Tuesday, April 22, 2008

Married Life (2007, Ira Sachs)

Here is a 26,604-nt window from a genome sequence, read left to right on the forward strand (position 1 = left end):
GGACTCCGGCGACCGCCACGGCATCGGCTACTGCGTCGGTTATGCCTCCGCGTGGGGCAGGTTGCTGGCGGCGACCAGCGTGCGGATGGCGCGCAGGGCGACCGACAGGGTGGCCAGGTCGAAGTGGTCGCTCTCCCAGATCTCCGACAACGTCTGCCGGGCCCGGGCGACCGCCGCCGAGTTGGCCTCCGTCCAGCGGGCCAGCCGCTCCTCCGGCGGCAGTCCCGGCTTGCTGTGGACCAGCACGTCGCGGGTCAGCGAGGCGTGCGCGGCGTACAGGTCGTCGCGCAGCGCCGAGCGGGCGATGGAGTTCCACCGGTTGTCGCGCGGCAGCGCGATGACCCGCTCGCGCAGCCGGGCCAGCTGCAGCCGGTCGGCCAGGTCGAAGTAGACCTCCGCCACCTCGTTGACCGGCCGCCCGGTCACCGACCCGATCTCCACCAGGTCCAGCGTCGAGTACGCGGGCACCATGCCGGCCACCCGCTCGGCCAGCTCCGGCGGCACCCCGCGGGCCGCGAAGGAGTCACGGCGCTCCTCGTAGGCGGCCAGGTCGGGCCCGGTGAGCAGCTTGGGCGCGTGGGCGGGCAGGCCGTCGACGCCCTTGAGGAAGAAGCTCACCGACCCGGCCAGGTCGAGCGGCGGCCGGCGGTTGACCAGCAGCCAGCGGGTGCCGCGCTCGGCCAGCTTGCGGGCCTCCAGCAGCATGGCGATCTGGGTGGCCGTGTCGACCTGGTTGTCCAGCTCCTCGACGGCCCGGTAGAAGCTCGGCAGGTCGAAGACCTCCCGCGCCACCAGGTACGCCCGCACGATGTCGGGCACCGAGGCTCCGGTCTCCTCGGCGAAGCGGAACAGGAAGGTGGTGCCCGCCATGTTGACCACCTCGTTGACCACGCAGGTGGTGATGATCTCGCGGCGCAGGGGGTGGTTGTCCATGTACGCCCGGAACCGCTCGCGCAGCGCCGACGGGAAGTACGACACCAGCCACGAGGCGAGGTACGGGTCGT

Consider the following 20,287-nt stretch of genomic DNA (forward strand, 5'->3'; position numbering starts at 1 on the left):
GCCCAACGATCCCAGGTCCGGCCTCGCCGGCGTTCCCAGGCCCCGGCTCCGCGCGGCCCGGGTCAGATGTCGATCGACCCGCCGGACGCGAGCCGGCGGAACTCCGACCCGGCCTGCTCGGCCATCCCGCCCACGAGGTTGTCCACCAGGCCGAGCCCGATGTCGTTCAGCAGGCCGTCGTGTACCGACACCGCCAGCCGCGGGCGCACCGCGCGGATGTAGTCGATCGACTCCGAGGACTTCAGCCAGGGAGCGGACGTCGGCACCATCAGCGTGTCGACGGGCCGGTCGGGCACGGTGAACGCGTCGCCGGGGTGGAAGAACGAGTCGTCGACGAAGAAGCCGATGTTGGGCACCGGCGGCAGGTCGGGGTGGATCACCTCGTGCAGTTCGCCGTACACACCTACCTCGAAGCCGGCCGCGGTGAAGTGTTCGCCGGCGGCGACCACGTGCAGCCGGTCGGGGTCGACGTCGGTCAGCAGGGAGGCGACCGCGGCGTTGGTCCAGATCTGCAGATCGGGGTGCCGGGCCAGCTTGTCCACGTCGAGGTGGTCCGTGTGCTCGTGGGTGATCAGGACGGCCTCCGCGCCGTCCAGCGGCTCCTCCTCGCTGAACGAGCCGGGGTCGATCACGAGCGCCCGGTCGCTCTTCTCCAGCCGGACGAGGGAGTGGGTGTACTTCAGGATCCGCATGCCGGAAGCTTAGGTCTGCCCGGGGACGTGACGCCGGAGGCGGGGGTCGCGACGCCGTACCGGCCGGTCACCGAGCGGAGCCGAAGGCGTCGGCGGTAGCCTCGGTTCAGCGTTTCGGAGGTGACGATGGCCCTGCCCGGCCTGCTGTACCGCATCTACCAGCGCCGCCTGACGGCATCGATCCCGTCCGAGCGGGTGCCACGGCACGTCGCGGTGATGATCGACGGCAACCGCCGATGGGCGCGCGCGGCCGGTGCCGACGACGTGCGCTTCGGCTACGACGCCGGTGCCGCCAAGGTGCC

There are many fans of Sachs' last film, Forty Shades of Blue, out there, but I wasn't really one of them. Consequently, I found Married Life to be a real leap forward for him stylistically. What really stuck out to me was how lightly he treads on his period setting- rather than using it like Far From Heaven to comment on the widely-accepted conventions of the times, Sachs' approach is far more subtle. Rather than taking the approach of breaking open the squeaky clean mores of the fifties- with the shocking (SHOCKING!) revelation that all is not well with Ward and June Cleaver- Sachs' characters are all fairly good characters who are teetering at the edge of a more modern, Freudian style of self-actualization. At several points in the film, characters repeat the line, "I can't let our happiness be built on the unhappiness of another," and to me that's the key. For many in our contemporary society- with its self-help tomes and overanalysis- self-centered happiness is seen as the acme of existence, and anything that impedes this happiness is seen as counterproductive to the forward progress of our lives. But in a marriage, such self-centered questing is more than callous- it's the antithetical to the idea of the marriage oath- "for better or for worse, in sickness and in health, as long as you both shall live." Not being married, I can't speak from my own experience, but from what I do know, the marriages that last aren't the ones who've never experienced difficulty, but rather the ones who've been able to weather the storm. The characters in Married Life stand astride these two ideas- the modern-day need for happiness and the old-school commitment to making a successful marriage. Even the single characters- Rich (Pierce Brosnan) and Kay (Rachel McAdams)- respect the latter, even as their efforts appear to push the marriage of friends Harry (Chris Cooper) and Pat (Patricia Clarkson) apart. Rich is particularly surprising- what appears on one level to be a self-serving flirtation with Kay (who begins the film as Harry's mistress) ends up helping his best friend as much as it does him. And at the center of the film is the strange and ultimately touching love story that takes place between Harry and Pat, two characters who seem to exist at cross purposes but who care about each other too much to cause the other any pain. The murder plot in the story is a little too literal an expression of this in my opinion, but it ends up leading to a lovely- and it must be said, impeccably acted- climax in which the two stand in separate rooms, a closed door between them, and reckon with their improprieties while they try to mend what they've almost lost. As a portrait of a man learning to love his wife, it isn't nearly the equal of The Age of Innocence, but it's well worth a view. Rating: 7 out of 10.

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